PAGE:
Direct costs of blindness in Australia

Clin Exp Ophthalmol. 2000 Jun;28(3):140-2. doi: 10.1046/j.1442-9071.2000.00296.x.


This study calculated the direct financial costs of blindness to the Australian government and community. Three case studies, representative of Australians with severely impaired vision, were used to calculate the annual costs associated with blindness. The costs include pensions, subsidies, concessions, equipment and services. Case I was a retired person with age-related macular degeneration, case 2 a working aged person with diabetic retinopathy, and case 3 a school student with congenital vision impairment. Sensitivity analysis was used to show the possible range of costs for each case. For case I, direct cost was $ 14686 with a range from $9749 to $22507. The cost for case 2 was $17701 ranging from $9669 to $26720. Costs associated with care and education of case 3 were $15948 ranging from $5106 to $23798. In addition to the social costs to a person who is blind, there are significant financial costs to the government and the community that will increase substantially with the ageing of the Australian population.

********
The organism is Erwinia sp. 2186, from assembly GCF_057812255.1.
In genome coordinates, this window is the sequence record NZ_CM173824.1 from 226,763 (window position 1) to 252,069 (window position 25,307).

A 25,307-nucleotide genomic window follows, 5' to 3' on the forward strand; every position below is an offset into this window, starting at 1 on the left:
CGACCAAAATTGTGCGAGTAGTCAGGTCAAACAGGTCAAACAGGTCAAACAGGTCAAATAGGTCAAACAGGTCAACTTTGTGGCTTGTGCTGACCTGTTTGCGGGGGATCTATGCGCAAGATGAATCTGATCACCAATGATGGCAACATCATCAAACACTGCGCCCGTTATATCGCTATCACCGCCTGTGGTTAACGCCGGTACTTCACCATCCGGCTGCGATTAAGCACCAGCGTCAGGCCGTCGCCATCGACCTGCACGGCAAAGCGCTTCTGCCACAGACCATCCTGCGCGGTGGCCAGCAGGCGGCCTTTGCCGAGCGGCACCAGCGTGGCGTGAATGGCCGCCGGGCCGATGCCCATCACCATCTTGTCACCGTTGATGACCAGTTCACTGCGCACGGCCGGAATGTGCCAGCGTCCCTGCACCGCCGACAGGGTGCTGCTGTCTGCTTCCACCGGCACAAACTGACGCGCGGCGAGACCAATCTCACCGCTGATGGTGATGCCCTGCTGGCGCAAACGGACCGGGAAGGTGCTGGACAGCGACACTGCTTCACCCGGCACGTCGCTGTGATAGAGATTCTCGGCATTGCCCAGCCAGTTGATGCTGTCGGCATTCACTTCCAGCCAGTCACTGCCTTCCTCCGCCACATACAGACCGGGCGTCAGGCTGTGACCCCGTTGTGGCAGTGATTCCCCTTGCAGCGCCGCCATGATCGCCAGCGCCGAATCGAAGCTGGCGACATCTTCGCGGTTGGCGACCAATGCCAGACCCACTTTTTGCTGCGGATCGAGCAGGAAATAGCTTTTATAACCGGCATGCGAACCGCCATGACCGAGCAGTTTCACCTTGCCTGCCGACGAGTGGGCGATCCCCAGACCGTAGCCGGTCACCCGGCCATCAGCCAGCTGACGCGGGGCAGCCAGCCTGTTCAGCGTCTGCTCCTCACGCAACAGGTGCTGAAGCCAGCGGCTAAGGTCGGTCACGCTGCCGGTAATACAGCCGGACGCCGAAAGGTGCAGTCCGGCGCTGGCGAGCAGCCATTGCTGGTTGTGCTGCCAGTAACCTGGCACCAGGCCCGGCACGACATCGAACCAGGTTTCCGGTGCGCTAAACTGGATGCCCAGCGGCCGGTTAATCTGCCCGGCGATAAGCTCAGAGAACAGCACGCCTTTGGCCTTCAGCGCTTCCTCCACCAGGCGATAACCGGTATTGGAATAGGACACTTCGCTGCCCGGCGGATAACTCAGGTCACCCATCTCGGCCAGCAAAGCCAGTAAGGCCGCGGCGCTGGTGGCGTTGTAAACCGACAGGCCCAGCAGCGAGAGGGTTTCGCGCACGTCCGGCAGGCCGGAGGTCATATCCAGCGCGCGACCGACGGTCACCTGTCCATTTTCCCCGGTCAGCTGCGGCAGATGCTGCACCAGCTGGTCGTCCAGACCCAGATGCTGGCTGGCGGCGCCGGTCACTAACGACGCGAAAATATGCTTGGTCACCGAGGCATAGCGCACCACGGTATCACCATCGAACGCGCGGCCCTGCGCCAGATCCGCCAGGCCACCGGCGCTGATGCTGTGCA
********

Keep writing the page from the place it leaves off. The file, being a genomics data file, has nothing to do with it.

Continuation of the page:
MeSH terms

  • Aged
  • Australia
  • Blindness / economics*
  • Blindness / etiology
  • Costs and Cost Analysis
  • Direct Service Costs*
  • Eye Diseases / complications
  • Eye Diseases / economics
  • Female
  • Health Care Costs
  • Humans
  • Male
  • Middle Aged
  • State Medicine / statistics & numerical data
  • Visual Acuity